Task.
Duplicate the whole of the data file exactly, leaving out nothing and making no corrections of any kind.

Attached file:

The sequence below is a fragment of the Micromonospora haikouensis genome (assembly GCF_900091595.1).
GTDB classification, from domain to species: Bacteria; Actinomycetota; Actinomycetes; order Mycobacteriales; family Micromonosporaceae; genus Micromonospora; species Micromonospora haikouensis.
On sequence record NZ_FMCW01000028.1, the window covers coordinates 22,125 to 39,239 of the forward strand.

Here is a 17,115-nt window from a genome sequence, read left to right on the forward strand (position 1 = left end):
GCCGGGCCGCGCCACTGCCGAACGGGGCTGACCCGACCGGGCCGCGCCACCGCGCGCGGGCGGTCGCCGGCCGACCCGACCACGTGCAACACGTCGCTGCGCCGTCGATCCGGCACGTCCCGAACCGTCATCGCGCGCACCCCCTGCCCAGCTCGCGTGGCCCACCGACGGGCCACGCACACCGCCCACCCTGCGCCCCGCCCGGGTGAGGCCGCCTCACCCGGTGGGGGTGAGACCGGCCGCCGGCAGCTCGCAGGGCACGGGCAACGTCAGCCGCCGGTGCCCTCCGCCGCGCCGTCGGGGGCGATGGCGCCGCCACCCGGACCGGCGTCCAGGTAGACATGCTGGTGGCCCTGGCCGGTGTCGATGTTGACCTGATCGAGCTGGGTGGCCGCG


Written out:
The sequence below is a fragment of the Micromonospora haikouensis genome (assembly GCF_900091595.1).
GTDB classification, from domain to species: Bacteria; Actinomycetota; Actinomycetes; order Mycobacteriales; family Micromonosporaceae; genus Micromonospora; species Micromonospora haikouensis.
On sequence record NZ_FMCW01000028.1, the window covers coordinates 22,125 to 39,239 of the forward strand.

Here is a 17,115-nt window from a genome sequence, read left to right on the forward strand (position 1 = left end):
GCCGGGCCGCGCCACTGCCGAACGGGGCTGACCCGACCGGGCCGCGCCACCGCGCGCGGGCGGTCGCCGGCCGACCCGACCACGTGCAACACGTCGCTGCGCCGTCGATCCGGCACGTCCCGAACCGTCATCGCGCGCACCCCCTGCCCAGCTCGCGTGGCCCACCGACGGGCCACGCACACCGCCCACCCTGCGCCCCGCCCGGGTGAGGCCGCCTCACCCGGTGGGGGTGAGACCGGCCGCCGGCAGCTCGCAGGGCACGGGCAACGTCAGCCGCCGGTGCCCTCCGCCGCGCCGTCGGGGGCGATGGCGCCGCCACCCGGACCGGCGTCCAGGTAGACATGCTGGTGGCCCTGGCCGGTGTCGATGTTGACCTGATCGAGCTGGGTGGCCGCG